, Volume 82, Issue 2–3, pp 121–138 | Cite as

A generic grid interface for parallel and adaptive scientific computing. Part II: implementation and tests in DUNE

  • P. Bastian
  • M. Blatt
  • A. Dedner
  • C. Engwer
  • R. Klöfkorn
  • R. Kornhuber
  • M. Ohlberger
  • O. SanderEmail author


In a companion paper (Bastian et al. 2007, this issue) we introduced an abstract definition of a parallel and adaptive hierarchical grid for scientific computing. Based on this definition we derive an efficient interface specification as a set of C++ classes. This interface separates the applications from the grid data structures. Thus, user implementations become independent of the underlying grid implementation. Modern C++ template techniques are used to provide an interface implementation without big performance losses. The implementation is realized as part of the software environment DUNE ( Numerical tests demonstrate the flexibility and the efficiency of our approach.


DUNE Hierarchical grids Software Abstract interface Generic programming C++ Finite elements Finite volumes 

Mathematics Subject Classification (2000)

65N30 65Y05 68U20 


Unable to display preview. Download preview PDF.

Unable to display preview. Download preview PDF.


  1. 1.
  2. 2.
    Bangerth W (2000) Using modern features of C++ for adaptive finite element methods: Dimension-independent programming in deal II. In: Deville M, Owens R (eds). Proceedings of the 16th IMACS world congress 2000, Lausanne, Switzerland, 2000. Document Sessions/118-1Google Scholar
  3. 3.
    Bastian P, Birken K, Johannsen K, Lang S, Neuss N, Rentz-Reichert H, Wieners C (1997) UG—A flexible software toolbox for solving partial differential equations. Comp Vis Sci 1: 27–40zbMATHCrossRefGoogle Scholar
  4. 4.
    Bastian P, Blatt M, Dedner A, Engwer C, Klöfkorn R, Ohlberger M, Sander O (2007) A generic grid interface for parallel and adaptive scientific computing. Part I. Abstract framework. Computing (this issue) (in preparation)Google Scholar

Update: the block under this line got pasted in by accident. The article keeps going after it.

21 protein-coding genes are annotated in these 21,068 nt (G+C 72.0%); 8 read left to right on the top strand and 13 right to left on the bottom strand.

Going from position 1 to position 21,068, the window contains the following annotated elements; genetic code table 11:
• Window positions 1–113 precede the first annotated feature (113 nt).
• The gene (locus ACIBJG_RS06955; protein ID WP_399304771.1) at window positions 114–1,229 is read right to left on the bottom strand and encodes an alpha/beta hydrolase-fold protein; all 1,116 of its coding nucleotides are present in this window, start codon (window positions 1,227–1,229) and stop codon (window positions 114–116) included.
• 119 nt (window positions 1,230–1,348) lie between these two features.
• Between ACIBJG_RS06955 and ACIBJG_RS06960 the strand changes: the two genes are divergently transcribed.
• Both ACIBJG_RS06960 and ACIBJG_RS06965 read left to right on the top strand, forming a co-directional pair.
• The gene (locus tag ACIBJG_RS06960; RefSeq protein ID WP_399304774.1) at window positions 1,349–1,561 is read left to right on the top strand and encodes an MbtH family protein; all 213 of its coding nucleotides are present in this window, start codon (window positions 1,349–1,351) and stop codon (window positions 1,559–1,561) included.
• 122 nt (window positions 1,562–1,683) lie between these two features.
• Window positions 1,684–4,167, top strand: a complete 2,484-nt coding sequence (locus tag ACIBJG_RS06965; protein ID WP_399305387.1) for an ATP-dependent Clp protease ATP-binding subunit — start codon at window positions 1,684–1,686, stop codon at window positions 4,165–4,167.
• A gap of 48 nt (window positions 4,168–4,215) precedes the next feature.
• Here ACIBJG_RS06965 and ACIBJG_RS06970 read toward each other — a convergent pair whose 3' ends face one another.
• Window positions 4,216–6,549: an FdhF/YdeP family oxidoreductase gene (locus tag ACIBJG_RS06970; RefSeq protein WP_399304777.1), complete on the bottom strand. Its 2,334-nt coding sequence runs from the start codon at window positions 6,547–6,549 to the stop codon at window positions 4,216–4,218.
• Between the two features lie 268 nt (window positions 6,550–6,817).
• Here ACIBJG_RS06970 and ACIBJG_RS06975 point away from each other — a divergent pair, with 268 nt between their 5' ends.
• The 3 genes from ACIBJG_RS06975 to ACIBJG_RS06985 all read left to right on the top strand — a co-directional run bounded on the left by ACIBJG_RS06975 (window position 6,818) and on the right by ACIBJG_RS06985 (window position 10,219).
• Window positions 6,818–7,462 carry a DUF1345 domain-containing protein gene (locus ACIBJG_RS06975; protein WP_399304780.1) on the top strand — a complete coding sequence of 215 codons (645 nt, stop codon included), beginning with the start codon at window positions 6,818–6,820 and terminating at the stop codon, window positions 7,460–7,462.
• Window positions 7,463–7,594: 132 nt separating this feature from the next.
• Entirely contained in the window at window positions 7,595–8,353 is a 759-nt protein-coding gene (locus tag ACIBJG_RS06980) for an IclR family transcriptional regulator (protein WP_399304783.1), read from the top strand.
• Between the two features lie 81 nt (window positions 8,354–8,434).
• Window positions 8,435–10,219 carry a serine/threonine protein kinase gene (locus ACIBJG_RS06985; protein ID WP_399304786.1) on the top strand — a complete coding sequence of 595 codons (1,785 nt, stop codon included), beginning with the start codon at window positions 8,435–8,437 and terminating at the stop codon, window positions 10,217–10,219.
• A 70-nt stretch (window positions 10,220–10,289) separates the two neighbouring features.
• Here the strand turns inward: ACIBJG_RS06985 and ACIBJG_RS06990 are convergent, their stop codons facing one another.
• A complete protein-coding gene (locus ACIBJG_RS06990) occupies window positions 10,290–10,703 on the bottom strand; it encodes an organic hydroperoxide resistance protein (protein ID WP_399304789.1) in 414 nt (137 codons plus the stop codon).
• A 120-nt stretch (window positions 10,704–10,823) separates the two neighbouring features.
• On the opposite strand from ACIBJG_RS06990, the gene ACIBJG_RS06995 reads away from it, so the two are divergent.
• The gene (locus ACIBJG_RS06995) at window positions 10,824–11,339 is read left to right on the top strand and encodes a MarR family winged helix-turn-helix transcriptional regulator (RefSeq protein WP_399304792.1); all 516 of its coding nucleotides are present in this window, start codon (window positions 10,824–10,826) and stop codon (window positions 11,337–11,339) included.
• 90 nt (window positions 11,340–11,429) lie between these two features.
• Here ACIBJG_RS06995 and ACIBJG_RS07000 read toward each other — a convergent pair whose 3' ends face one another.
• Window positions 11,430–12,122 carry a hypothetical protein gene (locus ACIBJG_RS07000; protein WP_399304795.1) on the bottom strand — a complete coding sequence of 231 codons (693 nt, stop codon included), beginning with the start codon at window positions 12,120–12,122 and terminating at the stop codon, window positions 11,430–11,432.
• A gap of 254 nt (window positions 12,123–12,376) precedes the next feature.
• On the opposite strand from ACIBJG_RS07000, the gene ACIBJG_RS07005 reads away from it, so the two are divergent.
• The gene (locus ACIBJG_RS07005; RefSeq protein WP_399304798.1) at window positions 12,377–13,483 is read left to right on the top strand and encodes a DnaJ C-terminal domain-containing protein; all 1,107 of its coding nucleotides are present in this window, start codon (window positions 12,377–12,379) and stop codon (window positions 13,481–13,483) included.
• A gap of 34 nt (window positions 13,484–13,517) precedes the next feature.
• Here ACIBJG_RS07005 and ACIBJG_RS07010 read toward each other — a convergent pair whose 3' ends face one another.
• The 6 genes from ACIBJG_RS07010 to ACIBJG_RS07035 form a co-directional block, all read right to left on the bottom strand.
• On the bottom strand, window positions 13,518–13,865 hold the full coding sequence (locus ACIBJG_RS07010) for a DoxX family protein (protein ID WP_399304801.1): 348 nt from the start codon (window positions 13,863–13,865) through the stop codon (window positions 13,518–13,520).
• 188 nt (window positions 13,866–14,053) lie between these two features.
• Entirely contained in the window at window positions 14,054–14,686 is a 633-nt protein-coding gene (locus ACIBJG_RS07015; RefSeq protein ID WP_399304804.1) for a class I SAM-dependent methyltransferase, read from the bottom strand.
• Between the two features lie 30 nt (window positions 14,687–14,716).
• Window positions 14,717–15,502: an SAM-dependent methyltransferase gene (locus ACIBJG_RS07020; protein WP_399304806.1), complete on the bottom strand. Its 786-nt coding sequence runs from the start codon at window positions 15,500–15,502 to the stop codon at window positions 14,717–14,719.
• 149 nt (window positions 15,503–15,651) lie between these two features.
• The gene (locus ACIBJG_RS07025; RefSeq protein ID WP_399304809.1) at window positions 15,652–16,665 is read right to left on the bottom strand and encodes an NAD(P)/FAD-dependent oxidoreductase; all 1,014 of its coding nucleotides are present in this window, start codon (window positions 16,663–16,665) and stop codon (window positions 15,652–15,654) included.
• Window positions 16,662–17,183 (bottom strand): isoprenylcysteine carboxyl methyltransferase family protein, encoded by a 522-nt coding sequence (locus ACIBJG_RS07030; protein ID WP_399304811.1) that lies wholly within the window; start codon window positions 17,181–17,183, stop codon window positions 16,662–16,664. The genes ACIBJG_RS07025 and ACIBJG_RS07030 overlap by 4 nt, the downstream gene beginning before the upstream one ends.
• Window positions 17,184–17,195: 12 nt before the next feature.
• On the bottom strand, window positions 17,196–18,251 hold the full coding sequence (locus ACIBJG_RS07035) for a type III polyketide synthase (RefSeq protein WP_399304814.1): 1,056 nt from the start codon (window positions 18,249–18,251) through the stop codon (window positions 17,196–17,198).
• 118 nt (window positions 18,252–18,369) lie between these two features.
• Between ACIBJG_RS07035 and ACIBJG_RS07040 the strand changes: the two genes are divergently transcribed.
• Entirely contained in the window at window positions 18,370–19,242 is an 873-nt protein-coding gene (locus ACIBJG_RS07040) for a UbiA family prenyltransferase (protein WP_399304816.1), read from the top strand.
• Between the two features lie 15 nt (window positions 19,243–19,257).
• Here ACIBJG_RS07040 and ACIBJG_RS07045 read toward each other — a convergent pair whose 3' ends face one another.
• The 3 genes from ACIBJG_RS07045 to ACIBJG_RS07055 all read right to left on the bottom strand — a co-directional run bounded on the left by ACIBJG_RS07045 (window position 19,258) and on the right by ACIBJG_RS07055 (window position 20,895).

5. 5.
    Bastian P, Droske M, Engwer C, Klöfkorn R, Neubauer T, Ohlberger M, Rumpf M (2004) Towards a unified framework for scientific computing. In: Kornhuber R, Hoppe R, Keyes D, Périaux J, Pironneau O, Xu J(eds) Proceedings of the 15th conference on domain decomposition methods, no 40 in LNCSE. Springer, Berlin, pp 167–174Google Scholar
  6. 6.
    Blatt M, Bastian P (2006) The iterative solver template library. In: Proceedings of the workshop on state-of-the-art in scientific and parallel computing. Lecture notes in scientific computing. Springer, Berlin (accepted)Google Scholar
  7. 7.
    Blatt M, Bastian P (2007) On the generic parallelisation of iterative solvers for the finite element method. Int J Comput Sci Eng (submitted)Google Scholar
  8. 8.
    Burri A, Dedner A, Klöfkorn R, Ohlberger M (2005) An efficient implementation of an adaptive and parallel grid in DUNE. Technical report, Submitted to: Proceedings of the 2nd Russian-German advanced research workshop on computational science and high performance computing, Stuttgart, March 14–16Google Scholar
  9. 9.
    Dedner A, Rohde C, Schupp B, Wesenberg M (2004) A parallel, load balanced MHD code on locally adapted, unstructured grids in 3D. Comp Vis Sci 7: 79–96zbMATHMathSciNetGoogle Scholar
  10. 10.
    DUNE—distributed and unified numerics environment.
  11. 11.
    Eck C (1996) Existenz und Regularität der Lösungen für Kontaktprobleme mit Reibung. PhD Thesis, Universität StuttgartGoogle Scholar
  12. 12.
    Gamma E, Helm R, Johnson R, Vlissides J (1995) Design patterns: elements of reusable object-oriented software. Addison-Wesley, USAGoogle Scholar